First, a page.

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Experimental Futures

Asian Biotech: Ethics and Communities of Fate

Edited by
Aihwa Ong
Aihwa Ong

Aihwa Ong is Professor of Anthropology at the University of California, Berkeley. She is the author of Neoliberalism as Exception: Mutations in Citizenship and Sovereignty and Flexible Citizenship: The Cultural Logics of Transnationality, both also published by Duke University Press.

Nancy N. Chen is Professor of Anthropology at Scripps College. She is the author of Food, Medicine, and the Quest for Good Health and Breathing Spaces: Qigong, Psychiatry, and Healing in China.

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Nancy N. Chen
Nancy N. Chen

Aihwa Ong is Professor of Anthropology at the University of California, Berkeley. She is the author of Neoliberalism as Exception: Mutations in Citizenship and Sovereignty and Flexible Citizenship: The Cultural Logics of Transnationality, both also published by Duke University Press.

Nancy N. Chen is Professor of Anthropology at Scripps College. She is the author of Food, Medicine, and the Quest for Good Health and Breathing Spaces: Qigong, Psychiatry, and Healing in China.

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Duke University Press
ISBN electronic:
978-0-8223-9320-7
Publication date:
2010

Providing the first overview of Asia’s emerging biosciences landscape, this timely and important collection brings together ethnographic case studies on biotech endeavors such as genetically modified foods in China, clinical trials in India, blood collection in Singapore and China, and stem-cell research in Singapore, South Korea, and Taiwan. While biotech policies and projects vary by country, the contributors identify a significant trend toward state entrepreneurialism in biotechnology, and they highlight the ways that political thinking and ethical reasoning are converging around the biosciences. As ascendant nations in a region of postcolonial emergence, with an “uncanny surplus” in population and pandemics, Asian countries treat their populations as sources of opportunity and risk. Biotech enterprises are allied to efforts to overcome past humiliations and restore national identity and political ambition, and they are legitimized as solutions to national anxieties about food supplies, diseases, epidemics, and unknown biological crises in the future. Biotechnological responses to perceived risks stir deep feelings about shared fate, and they crystallize new ethical configurations, often re-inscribing traditional beliefs about ethnicity, nation, and race. As many of the essays in this collection illustrate, state involvement in biotech initiatives is driving the emergence of “biosovereignty,” an increasing pressure for state control over biological resources, commercial health products, corporate behavior, and genetic based-identities. Asian Biotech offers much-needed analysis of the interplay among biotechnologies, economic growth, biosecurity, and ethical practices in Asia.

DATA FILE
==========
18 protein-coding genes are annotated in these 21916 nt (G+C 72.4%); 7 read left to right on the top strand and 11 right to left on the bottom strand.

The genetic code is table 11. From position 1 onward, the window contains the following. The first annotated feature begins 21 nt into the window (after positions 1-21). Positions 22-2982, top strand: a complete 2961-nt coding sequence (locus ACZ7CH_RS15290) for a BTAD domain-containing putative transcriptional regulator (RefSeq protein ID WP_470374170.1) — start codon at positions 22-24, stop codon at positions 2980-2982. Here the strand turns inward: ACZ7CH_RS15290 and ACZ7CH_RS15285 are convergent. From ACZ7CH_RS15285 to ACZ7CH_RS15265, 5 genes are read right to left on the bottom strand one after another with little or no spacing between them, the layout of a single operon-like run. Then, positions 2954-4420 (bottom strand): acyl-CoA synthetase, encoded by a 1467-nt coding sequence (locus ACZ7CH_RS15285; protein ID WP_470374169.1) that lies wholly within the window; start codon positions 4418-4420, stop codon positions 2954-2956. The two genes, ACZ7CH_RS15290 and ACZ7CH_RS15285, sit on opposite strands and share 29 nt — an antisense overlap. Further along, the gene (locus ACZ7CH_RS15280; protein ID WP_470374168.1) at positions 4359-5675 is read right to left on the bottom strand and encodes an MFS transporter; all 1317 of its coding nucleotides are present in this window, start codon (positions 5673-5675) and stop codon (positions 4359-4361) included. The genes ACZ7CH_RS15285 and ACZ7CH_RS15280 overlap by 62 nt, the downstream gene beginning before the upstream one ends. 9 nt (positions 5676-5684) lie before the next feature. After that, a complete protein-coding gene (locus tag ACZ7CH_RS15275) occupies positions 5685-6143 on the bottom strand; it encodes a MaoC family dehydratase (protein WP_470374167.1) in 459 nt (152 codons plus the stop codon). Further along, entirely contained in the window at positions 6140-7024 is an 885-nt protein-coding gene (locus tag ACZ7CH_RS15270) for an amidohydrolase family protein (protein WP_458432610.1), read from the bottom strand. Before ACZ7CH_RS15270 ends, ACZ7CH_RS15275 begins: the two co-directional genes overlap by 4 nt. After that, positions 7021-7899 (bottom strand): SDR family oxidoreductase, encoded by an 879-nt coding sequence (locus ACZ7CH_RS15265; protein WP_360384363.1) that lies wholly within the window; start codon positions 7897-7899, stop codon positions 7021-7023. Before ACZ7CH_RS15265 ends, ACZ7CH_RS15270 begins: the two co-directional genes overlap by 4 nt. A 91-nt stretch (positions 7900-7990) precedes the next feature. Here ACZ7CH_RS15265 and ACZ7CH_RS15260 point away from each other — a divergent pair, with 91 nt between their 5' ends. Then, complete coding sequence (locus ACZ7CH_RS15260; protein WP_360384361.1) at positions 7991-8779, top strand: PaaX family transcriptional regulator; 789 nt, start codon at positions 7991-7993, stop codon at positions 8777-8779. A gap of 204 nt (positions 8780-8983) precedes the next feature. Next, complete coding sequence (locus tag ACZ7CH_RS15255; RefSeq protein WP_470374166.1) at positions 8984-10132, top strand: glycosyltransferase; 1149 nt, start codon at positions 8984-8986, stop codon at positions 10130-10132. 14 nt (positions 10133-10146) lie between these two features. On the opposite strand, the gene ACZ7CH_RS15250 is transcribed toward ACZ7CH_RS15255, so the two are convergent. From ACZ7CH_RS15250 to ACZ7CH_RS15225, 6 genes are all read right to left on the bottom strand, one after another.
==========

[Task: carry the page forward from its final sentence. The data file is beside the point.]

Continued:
Contributors

Vincanne Adams

Nancy N. Chen

Stefan Ecks

Kathleen Erwin

Phuoc V. Le

Jennifer Liu

Aihwa Ong

Margaret Sleeboom-Faulkner

Kaushik Sunder Rajan

Wen-Ching Sung

Charis Thompson

Ara Wilson

Table of Contents

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